New Data Show The State Of Hate In Texas

People searching Google in Texas for violent extremist content overwhelmingly favored neo-Nazi terms, with “Sieg Heil” the top search result, according to data collected since the end of 2017 by Moonshot CVE, a London-based company focused on data-driven solutions to violent extremism.

Texans Googled “Sieg Heil” 7,085 times in that period, followed by 6,220 searches for “1488,” a reference to a 14-word white power slogan and “Heil Hitler” (since H is the eighth letter in the alphabet). The third-most-popular search term was simply “Heil Hitler,” with 4,630 searches.

Although neo-Nazi content tops that list and “alt-right” neo-Nazi organizing in Texas has surged in recent years, people who appeared interested in joining a white supremacist organization still turned their gaze to the Ku Klux Klan, which has a long and violent history in the state. Almost all the top search terms that indicated an interest in organized extremist activity were related to the KKK. People searched often for “KKK hotline,” “KKK membership,” and “KKK sign up.”

And the searches happened all over Texas, regardless of the type of community. Limestone, Borden and Blanco counties had the most per capita searches for violent extremist content. These are rural, sparsely populated and deeply red counties that voted heavily for Donald Trump in 2016 and supported Republicans in the 2018 midterm elections. But just behind them were the urban, densely populated Democratic strongholds of Dallas and Travis counties.

People in Texas looking for violent extremist content tended to be young and male. Nearly half were age 18 to 34. And 75 percent were male, according to the data, which Moonshot CVE collected from publicly available search data from Google.

Ludovica Di Giorgi, a Moonshot CVE expert on the far-right, built a database of about 50,000 extremist terms — from slogans to the names of white-power bands and their songs. She then assigned each term a risk rating from 1 to 6, with 1 indicating a nonviolent interest in extremism that might encompass a swath of people searching for these terms, perhaps even minorities concerned about racist activity. As the risk ratings go up, they take on an increasingly violent tinge. The eighth-most-popular search term in the data, for example, was “how to kill blacks.”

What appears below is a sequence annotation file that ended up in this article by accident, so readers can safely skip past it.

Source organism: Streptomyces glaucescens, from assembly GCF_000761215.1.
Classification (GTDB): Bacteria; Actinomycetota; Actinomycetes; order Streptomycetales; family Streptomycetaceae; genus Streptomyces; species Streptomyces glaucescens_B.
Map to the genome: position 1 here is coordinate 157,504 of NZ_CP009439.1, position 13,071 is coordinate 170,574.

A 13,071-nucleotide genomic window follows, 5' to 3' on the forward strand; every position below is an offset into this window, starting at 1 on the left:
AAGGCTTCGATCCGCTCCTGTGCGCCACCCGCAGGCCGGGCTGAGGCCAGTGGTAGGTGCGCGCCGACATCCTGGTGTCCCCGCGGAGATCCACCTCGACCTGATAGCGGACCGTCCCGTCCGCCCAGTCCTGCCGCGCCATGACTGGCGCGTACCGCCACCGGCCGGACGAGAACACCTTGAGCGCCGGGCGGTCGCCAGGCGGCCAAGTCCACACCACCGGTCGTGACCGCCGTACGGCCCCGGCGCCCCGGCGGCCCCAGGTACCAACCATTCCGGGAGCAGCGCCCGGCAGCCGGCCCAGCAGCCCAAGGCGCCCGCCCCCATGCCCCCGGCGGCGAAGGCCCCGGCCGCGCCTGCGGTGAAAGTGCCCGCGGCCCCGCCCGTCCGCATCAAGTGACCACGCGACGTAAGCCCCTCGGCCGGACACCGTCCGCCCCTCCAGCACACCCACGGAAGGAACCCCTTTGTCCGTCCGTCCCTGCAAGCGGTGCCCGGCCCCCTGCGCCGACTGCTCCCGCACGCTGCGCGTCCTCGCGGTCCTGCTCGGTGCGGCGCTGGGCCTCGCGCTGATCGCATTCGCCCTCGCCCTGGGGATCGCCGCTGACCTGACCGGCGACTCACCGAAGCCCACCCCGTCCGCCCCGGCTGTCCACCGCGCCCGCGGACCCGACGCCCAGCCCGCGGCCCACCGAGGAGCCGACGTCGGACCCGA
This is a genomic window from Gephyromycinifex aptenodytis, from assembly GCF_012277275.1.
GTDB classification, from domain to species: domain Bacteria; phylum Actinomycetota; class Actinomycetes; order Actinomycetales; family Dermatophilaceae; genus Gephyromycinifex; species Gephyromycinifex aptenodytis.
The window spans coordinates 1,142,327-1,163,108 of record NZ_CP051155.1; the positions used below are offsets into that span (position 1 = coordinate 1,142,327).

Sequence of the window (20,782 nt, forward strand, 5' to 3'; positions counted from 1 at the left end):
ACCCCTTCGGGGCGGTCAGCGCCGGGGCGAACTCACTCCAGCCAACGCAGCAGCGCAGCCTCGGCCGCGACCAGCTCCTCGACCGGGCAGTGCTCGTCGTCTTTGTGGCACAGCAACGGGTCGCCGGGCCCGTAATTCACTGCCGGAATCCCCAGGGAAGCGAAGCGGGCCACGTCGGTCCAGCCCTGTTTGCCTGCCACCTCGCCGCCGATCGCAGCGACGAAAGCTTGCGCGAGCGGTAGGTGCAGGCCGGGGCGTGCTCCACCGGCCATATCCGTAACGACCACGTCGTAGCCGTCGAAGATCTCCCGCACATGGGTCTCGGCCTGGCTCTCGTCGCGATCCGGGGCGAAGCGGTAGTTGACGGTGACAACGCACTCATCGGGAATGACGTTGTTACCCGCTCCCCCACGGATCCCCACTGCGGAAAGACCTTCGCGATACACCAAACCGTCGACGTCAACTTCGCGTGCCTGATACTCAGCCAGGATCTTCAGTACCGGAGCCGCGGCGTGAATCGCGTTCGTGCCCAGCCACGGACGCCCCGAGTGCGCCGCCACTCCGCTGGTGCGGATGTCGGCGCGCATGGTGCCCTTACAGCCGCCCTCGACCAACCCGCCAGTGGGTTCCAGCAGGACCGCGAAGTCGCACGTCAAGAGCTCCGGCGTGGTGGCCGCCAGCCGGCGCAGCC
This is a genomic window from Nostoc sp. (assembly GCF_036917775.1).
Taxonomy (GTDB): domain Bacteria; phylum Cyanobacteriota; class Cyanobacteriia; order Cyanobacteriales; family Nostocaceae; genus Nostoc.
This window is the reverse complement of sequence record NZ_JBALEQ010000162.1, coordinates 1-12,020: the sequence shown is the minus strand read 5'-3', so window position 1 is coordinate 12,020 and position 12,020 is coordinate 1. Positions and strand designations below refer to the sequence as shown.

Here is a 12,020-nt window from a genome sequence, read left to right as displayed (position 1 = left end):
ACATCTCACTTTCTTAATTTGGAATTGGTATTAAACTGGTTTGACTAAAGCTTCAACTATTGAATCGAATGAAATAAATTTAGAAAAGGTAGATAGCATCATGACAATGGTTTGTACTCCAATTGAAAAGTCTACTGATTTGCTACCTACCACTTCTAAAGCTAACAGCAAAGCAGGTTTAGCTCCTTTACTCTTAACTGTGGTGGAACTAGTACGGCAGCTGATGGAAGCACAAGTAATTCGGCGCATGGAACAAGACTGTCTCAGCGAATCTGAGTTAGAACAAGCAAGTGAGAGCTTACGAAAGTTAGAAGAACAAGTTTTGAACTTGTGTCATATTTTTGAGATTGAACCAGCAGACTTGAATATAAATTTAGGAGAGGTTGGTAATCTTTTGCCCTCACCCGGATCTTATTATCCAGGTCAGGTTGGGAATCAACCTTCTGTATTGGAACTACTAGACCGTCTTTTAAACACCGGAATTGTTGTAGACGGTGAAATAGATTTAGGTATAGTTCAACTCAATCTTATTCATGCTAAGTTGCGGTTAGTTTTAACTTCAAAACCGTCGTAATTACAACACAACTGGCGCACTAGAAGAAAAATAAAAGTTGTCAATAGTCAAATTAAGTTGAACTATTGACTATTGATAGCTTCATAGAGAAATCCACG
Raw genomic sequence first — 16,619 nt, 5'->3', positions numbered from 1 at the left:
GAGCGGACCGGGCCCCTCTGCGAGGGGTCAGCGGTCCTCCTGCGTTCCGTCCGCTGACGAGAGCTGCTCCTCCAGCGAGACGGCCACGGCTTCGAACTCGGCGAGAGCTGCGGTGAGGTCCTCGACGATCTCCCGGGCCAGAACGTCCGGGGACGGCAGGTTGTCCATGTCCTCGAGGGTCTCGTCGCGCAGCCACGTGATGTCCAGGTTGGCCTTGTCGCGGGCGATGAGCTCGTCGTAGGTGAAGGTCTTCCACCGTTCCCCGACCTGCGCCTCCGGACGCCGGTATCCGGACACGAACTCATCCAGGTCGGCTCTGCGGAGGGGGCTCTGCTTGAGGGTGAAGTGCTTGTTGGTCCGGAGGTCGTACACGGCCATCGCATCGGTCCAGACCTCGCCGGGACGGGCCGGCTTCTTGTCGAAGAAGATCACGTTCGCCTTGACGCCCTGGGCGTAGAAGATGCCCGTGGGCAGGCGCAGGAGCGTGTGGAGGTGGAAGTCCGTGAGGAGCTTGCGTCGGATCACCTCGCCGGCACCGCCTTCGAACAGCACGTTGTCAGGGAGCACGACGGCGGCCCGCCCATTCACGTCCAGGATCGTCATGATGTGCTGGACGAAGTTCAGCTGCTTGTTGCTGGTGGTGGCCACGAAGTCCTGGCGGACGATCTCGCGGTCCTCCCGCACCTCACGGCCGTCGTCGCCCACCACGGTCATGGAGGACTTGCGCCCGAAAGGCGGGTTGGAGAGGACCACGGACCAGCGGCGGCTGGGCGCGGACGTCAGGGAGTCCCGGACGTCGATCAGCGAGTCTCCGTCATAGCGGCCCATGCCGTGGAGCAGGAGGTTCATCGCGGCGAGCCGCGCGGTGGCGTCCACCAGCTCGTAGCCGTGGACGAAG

Moonshot CVE has partnered with Google in an effort to steer budding extremists away from content that might further radicalize them. As people search for such content, Moonshot CVE pushes them ads in the Google search results that link to websites, videos and other content that counters hate. 

“If you’re searching for how to get a swastika tattoo, I’m probably going to direct you to a service that is based where you’re based that specializes in getting a swastika tattoo removed,” Di Giorgi said.

The company has used a similar program to counter ISIS in other countries and has redirected tens of thousands of people looking to engage with ISIS content.

Moonshot CVE hopes to use the same methods not just in Texas but across the United States to disrupt far-right extremism, which is metastasizing throughout the country. The program could be especially effective at times when news events send angry people scurrying to their keyboards to search for hate online. Di Giorgi said she noticed a spike in her data beginning on April 24 last year and lasting two days. Searches for violent extremist content went up by more than 150 percent. People were searching mainly for the white supremacist 14-word slogan, “We must secure the existence of our people and a future for white children.”

April 24, 2018, was the day that a third federal judge shot down Trump’s attempt to scrap the Deferred Action for Childhood Arrivals program, which shields undocumented immigrants who arrived in the U.S. as youths from deportation.

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